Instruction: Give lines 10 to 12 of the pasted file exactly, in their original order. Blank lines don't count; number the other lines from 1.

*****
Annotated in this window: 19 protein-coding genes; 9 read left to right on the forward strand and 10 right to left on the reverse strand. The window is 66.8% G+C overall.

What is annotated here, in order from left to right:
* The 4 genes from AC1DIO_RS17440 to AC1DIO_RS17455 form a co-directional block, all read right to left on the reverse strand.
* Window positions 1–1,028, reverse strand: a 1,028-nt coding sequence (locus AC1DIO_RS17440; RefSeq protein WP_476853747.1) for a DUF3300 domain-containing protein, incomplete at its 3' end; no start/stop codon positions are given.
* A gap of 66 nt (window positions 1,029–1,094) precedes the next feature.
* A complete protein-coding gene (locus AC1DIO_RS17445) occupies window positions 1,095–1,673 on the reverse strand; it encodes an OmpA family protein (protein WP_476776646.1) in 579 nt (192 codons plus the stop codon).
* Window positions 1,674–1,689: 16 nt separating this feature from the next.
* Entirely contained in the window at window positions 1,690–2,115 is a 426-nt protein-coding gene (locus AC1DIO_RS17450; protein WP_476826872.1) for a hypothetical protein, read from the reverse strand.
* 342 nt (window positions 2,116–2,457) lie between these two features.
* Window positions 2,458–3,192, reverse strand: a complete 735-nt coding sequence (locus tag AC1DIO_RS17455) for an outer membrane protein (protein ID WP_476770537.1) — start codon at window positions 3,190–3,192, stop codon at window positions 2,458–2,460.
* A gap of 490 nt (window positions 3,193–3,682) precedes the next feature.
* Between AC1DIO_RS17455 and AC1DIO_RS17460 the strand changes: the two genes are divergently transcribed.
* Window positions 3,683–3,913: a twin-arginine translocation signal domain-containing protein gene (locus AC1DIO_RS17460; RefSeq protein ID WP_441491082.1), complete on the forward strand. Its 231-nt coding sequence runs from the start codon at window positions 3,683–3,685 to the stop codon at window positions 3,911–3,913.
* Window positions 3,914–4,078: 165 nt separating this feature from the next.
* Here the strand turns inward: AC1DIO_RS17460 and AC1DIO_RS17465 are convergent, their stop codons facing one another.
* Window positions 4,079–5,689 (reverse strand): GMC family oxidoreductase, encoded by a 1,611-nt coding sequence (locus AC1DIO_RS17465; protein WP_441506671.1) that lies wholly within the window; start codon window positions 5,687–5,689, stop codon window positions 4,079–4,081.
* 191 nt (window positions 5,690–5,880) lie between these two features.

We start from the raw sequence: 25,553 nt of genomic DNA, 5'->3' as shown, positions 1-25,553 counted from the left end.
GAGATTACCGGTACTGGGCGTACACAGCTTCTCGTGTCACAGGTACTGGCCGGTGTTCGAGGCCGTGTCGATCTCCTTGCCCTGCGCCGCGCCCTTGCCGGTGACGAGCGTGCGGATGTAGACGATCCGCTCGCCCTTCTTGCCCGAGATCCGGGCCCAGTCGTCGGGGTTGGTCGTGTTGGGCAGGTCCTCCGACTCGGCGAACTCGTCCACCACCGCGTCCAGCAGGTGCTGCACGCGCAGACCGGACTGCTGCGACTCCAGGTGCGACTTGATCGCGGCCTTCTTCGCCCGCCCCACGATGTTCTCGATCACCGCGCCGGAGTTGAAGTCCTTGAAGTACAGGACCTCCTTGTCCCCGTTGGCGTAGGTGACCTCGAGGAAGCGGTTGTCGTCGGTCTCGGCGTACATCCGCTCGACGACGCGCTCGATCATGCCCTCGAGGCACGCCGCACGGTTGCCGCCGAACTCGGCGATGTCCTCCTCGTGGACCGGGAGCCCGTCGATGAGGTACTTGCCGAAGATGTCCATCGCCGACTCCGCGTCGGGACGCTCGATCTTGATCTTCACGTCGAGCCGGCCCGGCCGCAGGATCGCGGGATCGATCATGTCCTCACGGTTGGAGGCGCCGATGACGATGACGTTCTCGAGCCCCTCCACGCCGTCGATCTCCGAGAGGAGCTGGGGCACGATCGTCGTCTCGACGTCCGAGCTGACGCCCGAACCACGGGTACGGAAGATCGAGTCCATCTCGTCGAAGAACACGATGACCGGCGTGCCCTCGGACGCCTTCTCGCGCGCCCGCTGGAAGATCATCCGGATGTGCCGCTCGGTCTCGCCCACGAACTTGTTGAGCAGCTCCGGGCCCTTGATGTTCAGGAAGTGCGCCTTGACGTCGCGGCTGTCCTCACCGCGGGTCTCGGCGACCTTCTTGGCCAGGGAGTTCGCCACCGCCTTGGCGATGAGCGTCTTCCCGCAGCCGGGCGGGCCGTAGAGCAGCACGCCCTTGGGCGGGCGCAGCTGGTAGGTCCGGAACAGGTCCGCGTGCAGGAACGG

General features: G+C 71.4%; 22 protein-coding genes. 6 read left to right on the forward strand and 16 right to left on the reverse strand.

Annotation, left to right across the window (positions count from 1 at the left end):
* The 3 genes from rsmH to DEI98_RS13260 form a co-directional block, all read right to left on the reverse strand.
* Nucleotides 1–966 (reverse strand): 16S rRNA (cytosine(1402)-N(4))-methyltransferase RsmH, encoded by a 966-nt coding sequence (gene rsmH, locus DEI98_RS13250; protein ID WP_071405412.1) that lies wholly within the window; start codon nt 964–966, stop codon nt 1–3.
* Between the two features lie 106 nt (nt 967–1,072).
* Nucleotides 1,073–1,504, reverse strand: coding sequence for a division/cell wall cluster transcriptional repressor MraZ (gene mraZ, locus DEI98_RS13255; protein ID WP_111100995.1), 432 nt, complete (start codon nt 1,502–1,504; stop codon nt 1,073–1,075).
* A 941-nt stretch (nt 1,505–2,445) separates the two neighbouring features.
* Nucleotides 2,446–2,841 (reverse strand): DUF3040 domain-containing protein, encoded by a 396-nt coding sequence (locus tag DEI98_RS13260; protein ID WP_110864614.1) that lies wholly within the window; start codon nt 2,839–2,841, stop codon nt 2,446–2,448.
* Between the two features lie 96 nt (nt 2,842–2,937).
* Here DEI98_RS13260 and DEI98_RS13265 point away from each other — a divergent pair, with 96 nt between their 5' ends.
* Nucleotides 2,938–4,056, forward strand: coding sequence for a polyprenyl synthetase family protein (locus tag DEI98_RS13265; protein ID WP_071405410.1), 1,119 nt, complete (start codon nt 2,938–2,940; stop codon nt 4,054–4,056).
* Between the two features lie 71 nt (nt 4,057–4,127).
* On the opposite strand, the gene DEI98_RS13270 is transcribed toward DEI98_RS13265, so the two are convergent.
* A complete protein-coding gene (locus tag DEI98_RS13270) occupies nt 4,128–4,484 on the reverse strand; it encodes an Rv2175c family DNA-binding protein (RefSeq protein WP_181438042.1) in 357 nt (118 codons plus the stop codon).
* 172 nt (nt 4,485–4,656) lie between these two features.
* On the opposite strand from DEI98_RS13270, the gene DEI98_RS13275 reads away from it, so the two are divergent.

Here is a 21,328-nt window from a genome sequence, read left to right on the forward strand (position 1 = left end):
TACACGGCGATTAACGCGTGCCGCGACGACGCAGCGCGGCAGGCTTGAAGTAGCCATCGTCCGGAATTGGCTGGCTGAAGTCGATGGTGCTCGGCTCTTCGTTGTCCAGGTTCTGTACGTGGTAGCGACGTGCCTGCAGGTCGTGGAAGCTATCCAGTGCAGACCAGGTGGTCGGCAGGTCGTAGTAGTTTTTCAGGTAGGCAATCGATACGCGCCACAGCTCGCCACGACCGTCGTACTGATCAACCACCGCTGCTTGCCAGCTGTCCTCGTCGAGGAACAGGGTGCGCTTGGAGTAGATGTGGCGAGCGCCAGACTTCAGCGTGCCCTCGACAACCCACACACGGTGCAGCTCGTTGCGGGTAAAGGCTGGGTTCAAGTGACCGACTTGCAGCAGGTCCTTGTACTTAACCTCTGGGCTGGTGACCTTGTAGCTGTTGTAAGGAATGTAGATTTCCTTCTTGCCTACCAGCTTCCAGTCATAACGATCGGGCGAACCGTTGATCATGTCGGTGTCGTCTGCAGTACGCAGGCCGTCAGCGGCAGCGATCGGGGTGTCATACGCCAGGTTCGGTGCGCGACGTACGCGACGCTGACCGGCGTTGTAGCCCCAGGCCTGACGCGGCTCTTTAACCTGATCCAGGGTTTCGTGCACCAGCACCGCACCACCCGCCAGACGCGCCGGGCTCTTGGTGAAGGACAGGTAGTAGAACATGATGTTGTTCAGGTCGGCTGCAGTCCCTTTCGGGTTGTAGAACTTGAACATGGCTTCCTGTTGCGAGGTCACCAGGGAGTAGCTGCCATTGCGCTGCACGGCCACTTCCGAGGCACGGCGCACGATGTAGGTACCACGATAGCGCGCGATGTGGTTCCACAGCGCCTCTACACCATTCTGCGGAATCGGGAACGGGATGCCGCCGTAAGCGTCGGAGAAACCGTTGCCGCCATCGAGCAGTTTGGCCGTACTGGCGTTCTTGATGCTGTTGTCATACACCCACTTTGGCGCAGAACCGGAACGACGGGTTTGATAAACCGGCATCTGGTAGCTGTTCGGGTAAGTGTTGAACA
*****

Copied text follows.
* Window positions 2,458–3,192, reverse strand: a complete 735-nt coding sequence (locus tag AC1DIO_RS17455) for an outer membrane protein (protein ID WP_476770537.1) — start codon at window positions 3,190–3,192, stop codon at window positions 2,458–2,460.
* A gap of 490 nt (window positions 3,193–3,682) precedes the next feature.
* Between AC1DIO_RS17455 and AC1DIO_RS17460 the strand changes: the two genes are divergently transcribed.